Tuesday, March 14, 2017

LIZ SMITH: The opposite of insane

by Liz Smith & Denis Ferrara

The Feminism of Emma Watson ... The Blooming of Kristen Stewart and the house of Katharine Hepburn (Yours for a $1.8 million song.)

“THERE HAVE been moments in my career when I’ve had an agent or a movie producer say, ‘You are making a big mistake’ ... But what is the point of achieving great success if you feel like you are losing your mind? I’ve had to say, ‘Guys, I’m going back to school or I just need to hang out with my cats.’  People look at me like ‘Is she insane?’ But, actually it’s the opposite of insane.”

That’s Emma Watson, star of Disney’s much-anticipated “Beauty and the Beast,” talking to Derek Blasberg in the current issue of Vanity Fair.

 I’ll admit, although I certainly know who Ms. Watson is — mostly as the child and adolescent star of the “Harry Potter” movies — she hadn’t made much of an impact otherwise. (On me, anyway. “Beauty” is the most potentially commercial film she has dome since her “Harry Potter” days.)

Indeed, when I was handed this issue of Vanity Fair by a friend, I asked “Who is this?”  At first I thought it was Kristen Stewart, or some other young, very pale, actress. 

But I came away impressed by Watson’s level-headed attitude and fine disregard for the easily distorted frenzy of stardom, especially when visited on the very young.

Few escape unscathed. She won’t discuss her love life and now declines fan requests for selfies, but will sign autographs and even sometimes chat to particularly moved or obsessed “Potter” fans.
Watson in Dior. Photograph by Tim Walker. Styled by Jessica Diehl.
EMMA is also quite involved in women’s issues — a feminist, if one wishes to attach that forever controversial and misunderstood word to her.  She seems altogether like a good, head-on-straight young woman.  Which is why I was astounded when she was dragged into a controversy about her feminism and a “very revealing” photo of her  in the VF piece — how could she be a feminist and pose for such a photo?  Wow, what had I missed?  The cover photo by Tim Walker was positively Victorian — all misty and organza-ed. I barely recalled the pictorial essay inside.  Some sort of dream-like, arty, mostly black-and-white, semi Dali-esque adventure.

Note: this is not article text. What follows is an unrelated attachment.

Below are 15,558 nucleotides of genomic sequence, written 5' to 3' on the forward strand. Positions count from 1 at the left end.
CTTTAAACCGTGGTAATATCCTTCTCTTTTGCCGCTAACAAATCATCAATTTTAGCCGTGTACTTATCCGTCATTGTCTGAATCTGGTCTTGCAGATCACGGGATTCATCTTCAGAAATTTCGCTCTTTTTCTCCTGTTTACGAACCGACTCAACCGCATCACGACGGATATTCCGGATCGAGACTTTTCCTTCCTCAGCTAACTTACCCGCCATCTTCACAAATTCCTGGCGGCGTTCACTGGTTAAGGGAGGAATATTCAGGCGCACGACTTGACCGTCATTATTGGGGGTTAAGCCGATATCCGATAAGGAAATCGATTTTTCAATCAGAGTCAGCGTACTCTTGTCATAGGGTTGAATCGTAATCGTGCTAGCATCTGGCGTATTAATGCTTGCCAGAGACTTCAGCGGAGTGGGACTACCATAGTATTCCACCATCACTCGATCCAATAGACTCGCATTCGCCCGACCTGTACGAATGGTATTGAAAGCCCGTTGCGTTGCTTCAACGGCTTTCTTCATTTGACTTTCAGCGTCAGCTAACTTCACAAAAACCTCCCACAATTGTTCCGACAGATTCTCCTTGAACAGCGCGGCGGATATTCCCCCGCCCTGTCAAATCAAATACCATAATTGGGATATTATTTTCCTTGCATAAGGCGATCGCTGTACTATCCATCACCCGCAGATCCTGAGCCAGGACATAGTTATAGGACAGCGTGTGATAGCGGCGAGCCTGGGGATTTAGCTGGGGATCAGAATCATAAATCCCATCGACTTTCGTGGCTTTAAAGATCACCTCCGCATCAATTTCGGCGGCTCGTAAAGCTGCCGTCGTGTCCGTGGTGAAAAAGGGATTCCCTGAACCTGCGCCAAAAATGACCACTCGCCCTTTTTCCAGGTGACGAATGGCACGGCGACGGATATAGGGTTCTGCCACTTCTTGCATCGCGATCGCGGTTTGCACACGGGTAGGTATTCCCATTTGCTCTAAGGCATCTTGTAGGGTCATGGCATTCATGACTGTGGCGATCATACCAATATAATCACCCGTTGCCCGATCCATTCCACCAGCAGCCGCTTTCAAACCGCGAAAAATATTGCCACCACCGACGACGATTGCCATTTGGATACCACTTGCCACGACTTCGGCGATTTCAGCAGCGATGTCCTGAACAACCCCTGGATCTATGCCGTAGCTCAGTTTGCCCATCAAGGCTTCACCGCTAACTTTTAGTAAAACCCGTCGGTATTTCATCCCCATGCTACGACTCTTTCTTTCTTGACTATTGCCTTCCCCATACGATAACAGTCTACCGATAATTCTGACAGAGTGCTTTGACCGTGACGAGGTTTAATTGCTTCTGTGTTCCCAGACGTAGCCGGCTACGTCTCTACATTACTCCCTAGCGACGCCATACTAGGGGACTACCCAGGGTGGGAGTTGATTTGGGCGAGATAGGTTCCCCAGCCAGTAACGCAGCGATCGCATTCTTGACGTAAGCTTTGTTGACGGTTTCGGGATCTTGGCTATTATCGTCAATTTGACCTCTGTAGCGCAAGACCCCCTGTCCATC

I looked again.  Nothing. What?  Had my issue been mysteriously censored?  I looked again.  There it was, and THIS was it? 
THIS was it?
Photograph by Tim Walker. Styled by Jessica Diehl.
Watson is shot from hips up, wearing a white lace dress with a transparent mesh top, a ruffled white collar and some sort of strange white jacket thrown over her shoulders. (As fashion, it’s pretty ugly. Sorry, Burberry!)  Her arms are crossed and what we see, shockingly, is her cleavage. Her cleavage.  You see more skin, ankle to collarbone, on any red carpet. Had the actress uncrossed her arms, we’d have seen more, but she was clearly not going for anything like that. 

Emma and Gloria.
The point is, even if she had (uncrossed her arms) would that have made her less a feminist?  The mind reels.  I thought we’d moved on from the antediluvian concepts that a woman who is sexual or dresses provocatively is somehow “less than” in terms of her right to be taken seriously.  And it’s not even a sexy picture.  It’s actually non-sexual, distant and antiseptic despite the modest flash of flesh. 

Toward the end of the article, author Blasberg asks Emma’s friend Gloria Steinem if Watson runs the danger of being considered too serious in her “relentless activism.” (The actress had a hand in making “Beauty’s” Belle a more independent girl.)